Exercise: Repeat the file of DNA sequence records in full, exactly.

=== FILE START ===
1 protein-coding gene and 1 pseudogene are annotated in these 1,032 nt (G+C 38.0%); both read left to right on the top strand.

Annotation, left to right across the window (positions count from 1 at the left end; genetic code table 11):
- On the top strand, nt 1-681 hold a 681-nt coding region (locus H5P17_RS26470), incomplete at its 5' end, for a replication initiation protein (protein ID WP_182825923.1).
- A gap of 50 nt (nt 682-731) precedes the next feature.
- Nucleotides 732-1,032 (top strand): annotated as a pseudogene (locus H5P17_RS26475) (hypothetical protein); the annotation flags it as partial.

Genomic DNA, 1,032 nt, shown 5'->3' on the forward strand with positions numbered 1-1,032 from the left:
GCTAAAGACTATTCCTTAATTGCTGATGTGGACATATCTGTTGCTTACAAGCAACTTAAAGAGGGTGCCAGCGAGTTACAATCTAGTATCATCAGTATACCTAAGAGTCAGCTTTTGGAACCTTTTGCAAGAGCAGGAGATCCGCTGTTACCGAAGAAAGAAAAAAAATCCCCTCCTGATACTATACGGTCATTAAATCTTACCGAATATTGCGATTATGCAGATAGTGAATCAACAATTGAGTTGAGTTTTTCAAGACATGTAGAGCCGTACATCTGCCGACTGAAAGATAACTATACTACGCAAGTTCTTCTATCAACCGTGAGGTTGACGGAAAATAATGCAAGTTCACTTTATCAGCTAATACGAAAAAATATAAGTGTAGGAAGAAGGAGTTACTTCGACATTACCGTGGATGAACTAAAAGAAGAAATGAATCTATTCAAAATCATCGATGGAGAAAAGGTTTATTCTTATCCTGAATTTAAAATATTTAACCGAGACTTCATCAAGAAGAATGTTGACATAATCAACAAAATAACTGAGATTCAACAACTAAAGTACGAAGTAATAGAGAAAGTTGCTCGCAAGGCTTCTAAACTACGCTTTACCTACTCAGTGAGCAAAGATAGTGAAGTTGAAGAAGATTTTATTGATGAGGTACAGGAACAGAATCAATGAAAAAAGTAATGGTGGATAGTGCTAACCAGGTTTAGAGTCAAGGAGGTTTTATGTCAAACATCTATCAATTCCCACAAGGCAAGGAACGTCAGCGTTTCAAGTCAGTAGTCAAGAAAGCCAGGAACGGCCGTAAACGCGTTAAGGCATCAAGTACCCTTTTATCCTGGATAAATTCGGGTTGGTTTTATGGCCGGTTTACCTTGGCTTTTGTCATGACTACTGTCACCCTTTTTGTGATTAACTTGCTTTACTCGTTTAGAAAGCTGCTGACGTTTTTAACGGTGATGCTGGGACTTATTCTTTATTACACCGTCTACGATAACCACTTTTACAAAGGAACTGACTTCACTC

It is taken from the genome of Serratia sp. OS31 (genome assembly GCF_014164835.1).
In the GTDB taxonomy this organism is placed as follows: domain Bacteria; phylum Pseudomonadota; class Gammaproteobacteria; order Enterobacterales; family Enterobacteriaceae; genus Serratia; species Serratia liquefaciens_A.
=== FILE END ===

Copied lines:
1 protein-coding gene and 1 pseudogene are annotated in these 1,032 nt (G+C 38.0%); both read left to right on the top strand.

Annotation, left to right across the window (positions count from 1 at the left end; genetic code table 11):
- On the top strand, nt 1-681 hold a 681-nt coding region (locus H5P17_RS26470), incomplete at its 5' end, for a replication initiation protein (protein ID WP_182825923.1).
- A gap of 50 nt (nt 682-731) precedes the next feature.
- Nucleotides 732-1,032 (top strand): annotated as a pseudogene (locus H5P17_RS26475) (hypothetical protein); the annotation flags it as partial.

Genomic DNA, 1,032 nt, shown 5'->3' on the forward strand with positions numbered 1-1,032 from the left:
GCTAAAGACTATTCCTTAATTGCTGATGTGGACATATCTGTTGCTTACAAGCAACTTAAAGAGGGTGCCAGCGAGTTACAATCTAGTATCATCAGTATACCTAAGAGTCAGCTTTTGGAACCTTTTGCAAGAGCAGGAGATCCGCTGTTACCGAAGAAAGAAAAAAAATCCCCTCCTGATACTATACGGTCATTAAATCTTACCGAATATTGCGATTATGCAGATAGTGAATCAACAATTGAGTTGAGTTTTTCAAGACATGTAGAGCCGTACATCTGCCGACTGAAAGATAACTATACTACGCAAGTTCTTCTATCAACCGTGAGGTTGACGGAAAATAATGCAAGTTCACTTTATCAGCTAATACGAAAAAATATAAGTGTAGGAAGAAGGAGTTACTTCGACATTACCGTGGATGAACTAAAAGAAGAAATGAATCTATTCAAAATCATCGATGGAGAAAAGGTTTATTCTTATCCTGAATTTAAAATATTTAACCGAGACTTCATCAAGAAGAATGTTGACATAATCAACAAAATAACTGAGATTCAACAACTAAAGTACGAAGTAATAGAGAAAGTTGCTCGCAAGGCTTCTAAACTACGCTTTACCTACTCAGTGAGCAAAGATAGTGAAGTTGAAGAAGATTTTATTGATGAGGTACAGGAACAGAATCAATGAAAAAAGTAATGGTGGATAGTGCTAACCAGGTTTAGAGTCAAGGAGGTTTTATGTCAAACATCTATCAATTCCCACAAGGCAAGGAACGTCAGCGTTTCAAGTCAGTAGTCAAGAAAGCCAGGAACGGCCGTAAACGCGTTAAGGCATCAAGTACCCTTTTATCCTGGATAAATTCGGGTTGGTTTTATGGCCGGTTTACCTTGGCTTTTGTCATGACTACTGTCACCCTTTTTGTGATTAACTTGCTTTACTCGTTTAGAAAGCTGCTGACGTTTTTAACGGTGATGCTGGGACTTATTCTTTATTACACCGTCTACGATAACCACTTTTACAAAGGAACTGACTTCACTC

It is taken from the genome of Serratia sp. OS31 (genome assembly GCF_014164835.1).
In the GTDB taxonomy this organism is placed as follows: domain Bacteria; phylum Pseudomonadota; class Gammaproteobacteria; order Enterobacterales; family Enterobacteriaceae; genus Serratia; species Serratia liquefaciens_A.